Kate Mulgrew, playing Hepburn after seven years as Captain Kathryn Janeway on Star Trek: Voyager, is on record as suspecting that the woman whom she's impersonating would be sanguine about the show. "Not bad," Mulgrew thinks Hepburn would snap. Playwright Lombardo may not be quite so certain; in preparing this peek through the keyhole, he reportedly didn't consult the great Kate or anyone who might speak for her now that she's about to be 96 and no longer seems to do much speaking for herself. (Presumably, this means that Lombardo hasn't lifted excerpts from Me but turned instead to press clips and television interviews, such as Hepburn's famous 1969 chat with Dick Cavett.)
But Hepburn might actually say something a lot more caustic than "Not bad" in rating this depiction of her fabled life. During the course of the 80-minute piece, the Hepburn character reveals precious little about herself that goes beneath the surface of her tough, doctor's-daughter skin. In the 1938 segment, Lombardo marches out a Hepburn who isn't so much independent in Hollywood as she is conniving, petty, bitchy, and Bette Davis-baiting. She's terribly proud of herself for being above the crowd and angry that she isn't better understood and appreciated.
Having repaired to Fenwick -- a New England retreat that the Hepburns owned for decades -- after being labeled "box-office poison," this furious Kate is frequently on the telephone, desperately attempting to land the part of Scarlett O'Hara in Gone With the Wind. In between harangues on that subject, she recalls breaking into show business and tells tales about such acquaintances as singer and speech coach Francis Robinson Duff, Louella Parsons (whom she detests and who detests her), and John Barrymore (whom she got to like quite a bit when they were filming her 1932 break-through flick, A Bill of Divorcement). But she repeatedly returns to obsessing over that elusive role in the film adaptation of Margaret Mitchell's blockbuster novel of the old South, upbraiding and then apologizing to her agent Leland Hayward for his failing assault on David O. Selznick.
Yet, upon learning that she has lost the part of Scarlett to the unknown Vivien Leigh, Lombardo's Hepburn is despondent for about a minute -- that is, until a package arrives from old pal and onetime lover Howard Hughes. As anyone familiar with Hepburn's return-to-the-screen strategies will guess, Hughes has sent her the script to Philip Barry's Philadelphia Story, the vehicle with which the actress revived her popularity. (As Lombardo has it, the parcel is a surprise and has nothing to do with Hepburn's machinations. A likely story!)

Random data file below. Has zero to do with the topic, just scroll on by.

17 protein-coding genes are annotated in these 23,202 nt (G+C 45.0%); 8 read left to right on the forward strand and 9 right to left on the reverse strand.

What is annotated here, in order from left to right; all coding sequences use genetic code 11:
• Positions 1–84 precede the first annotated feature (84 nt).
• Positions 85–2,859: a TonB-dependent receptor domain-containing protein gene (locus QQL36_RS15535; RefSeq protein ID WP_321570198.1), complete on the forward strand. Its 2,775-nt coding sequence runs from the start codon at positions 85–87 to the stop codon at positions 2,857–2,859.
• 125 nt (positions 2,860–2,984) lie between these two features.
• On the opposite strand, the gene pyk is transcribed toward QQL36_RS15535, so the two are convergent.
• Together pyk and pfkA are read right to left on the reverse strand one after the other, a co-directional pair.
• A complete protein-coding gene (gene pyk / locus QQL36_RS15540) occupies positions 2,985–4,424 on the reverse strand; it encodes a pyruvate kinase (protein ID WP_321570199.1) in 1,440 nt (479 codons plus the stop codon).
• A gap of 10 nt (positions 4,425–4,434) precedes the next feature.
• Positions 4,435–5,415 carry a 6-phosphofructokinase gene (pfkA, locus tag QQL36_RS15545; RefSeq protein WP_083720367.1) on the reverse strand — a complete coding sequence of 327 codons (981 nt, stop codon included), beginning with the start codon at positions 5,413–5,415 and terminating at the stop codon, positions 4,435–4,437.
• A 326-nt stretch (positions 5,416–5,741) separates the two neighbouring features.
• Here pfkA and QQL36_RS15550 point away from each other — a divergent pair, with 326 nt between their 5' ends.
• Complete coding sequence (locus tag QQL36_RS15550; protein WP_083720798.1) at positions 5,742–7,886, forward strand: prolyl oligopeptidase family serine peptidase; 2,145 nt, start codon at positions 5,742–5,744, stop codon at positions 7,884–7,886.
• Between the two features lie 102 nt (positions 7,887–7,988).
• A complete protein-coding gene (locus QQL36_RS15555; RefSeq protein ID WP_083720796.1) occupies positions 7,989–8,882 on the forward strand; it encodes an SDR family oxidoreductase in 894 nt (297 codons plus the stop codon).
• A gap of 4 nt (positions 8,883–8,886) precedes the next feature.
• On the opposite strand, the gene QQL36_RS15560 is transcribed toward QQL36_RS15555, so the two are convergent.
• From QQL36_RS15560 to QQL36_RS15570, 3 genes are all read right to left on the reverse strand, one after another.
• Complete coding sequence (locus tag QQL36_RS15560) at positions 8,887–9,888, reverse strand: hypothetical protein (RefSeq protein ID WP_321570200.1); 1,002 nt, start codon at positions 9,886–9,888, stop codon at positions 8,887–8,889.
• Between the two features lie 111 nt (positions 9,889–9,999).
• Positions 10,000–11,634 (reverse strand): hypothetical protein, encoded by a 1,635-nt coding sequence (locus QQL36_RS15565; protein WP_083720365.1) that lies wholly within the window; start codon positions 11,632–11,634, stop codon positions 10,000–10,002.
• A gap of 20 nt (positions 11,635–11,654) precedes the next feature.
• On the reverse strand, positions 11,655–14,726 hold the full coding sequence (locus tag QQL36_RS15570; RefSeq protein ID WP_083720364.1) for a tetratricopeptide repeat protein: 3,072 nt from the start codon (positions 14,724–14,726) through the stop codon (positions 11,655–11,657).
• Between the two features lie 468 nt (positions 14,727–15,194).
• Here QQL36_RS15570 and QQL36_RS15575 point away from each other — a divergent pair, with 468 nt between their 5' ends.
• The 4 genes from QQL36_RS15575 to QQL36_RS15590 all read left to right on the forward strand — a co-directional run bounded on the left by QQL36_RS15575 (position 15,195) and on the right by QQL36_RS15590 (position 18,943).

Lombardo is more probing in the 1983 segment, when his Hepburn, at 76, has changed from an ivory pants suit to the casual boating togs that the eccentric star later favored (costumes by Jess Goldstein). Here she has doffed the stiff, red wig that Paul Huntley designed for the first act and instead is sporting a more convincing gray upsweep. Getting about with a cane after an automobile accident that she refuses to accept is related to her Parkinson's disease, Hepburn -- by now a four-time-Oscar winner -- talks candidly about her unmitigated love for brother Tom, who hanged himself at 15, and her love-hate relationship with her upstanding urologist father.
She also gets around, finally, to Spencer Tracy, explaining that she was addicted to the incomparable actor -- almost as addicted as he was to alcohol -- but that she couldn't deny his occasional mean streaks. During this half of Lombardo's at-home-with-Kate, she's still on the phone repeatedly but no longer angling for a part; on the contrary, she's saying no to Warren Beatty, who wants her to return to the screen. Presumably, they're discussing Love Affair, though that remake didn't come out till 1994.
Despite the fact that Lombardo only scratches the surface of Hepburn's life, Tea at Five isn't without appeal. The play's primary attraction is Mulgrew's spectacular performance, directed with plenty of oomph and activity by John Tillinger. (He's aided by the homey set design of Tony Staiges, the lighting of Kevin Adams, and the sound and original music of John Gromada). Because Mulgrew is so good at looking and sounding like the real Hepburn, the actress goes a long way towards keeping her new star trek from deteriorating into star dreck. Of course, the facial resemblance is something that nature provided -- the wide mouth and the square jaw line. Mulgrew's body is stockier, less willowy than Hepburn's, but the vocal imitation is uncanny; she's got the Connecticut lockjaw down as well as the distinctive cadences. In the second act, she sometimes overdoes the Parkinson's disease business, but she looks right when putting her hand under her chin as Hepburn started to do by way of steadying her shakes. Mulgrew also does the lip-trembling weepiness that eventually became a Hepburn trademark.
The more questionable appeal of Tea at Five is Hepburn's nastiness, as Lombardo plays it up. It's amusing, but also somewhat degrading, to see and hear great ladies of the silver screen behave like caricatures as they trash their friends and family. There's the whiff of a drag act here, as there often is with this kind of enterprise: A strong and colorful woman is simultaneously celebrated and mocked. That may not have been intended by the author -- whose most recent New York theatrical credit was his direction of End of the World Party, about a bunch of gay men sharing a house on Fire Island -- but the fragrance still infuses the air like the aroma of tea at five.
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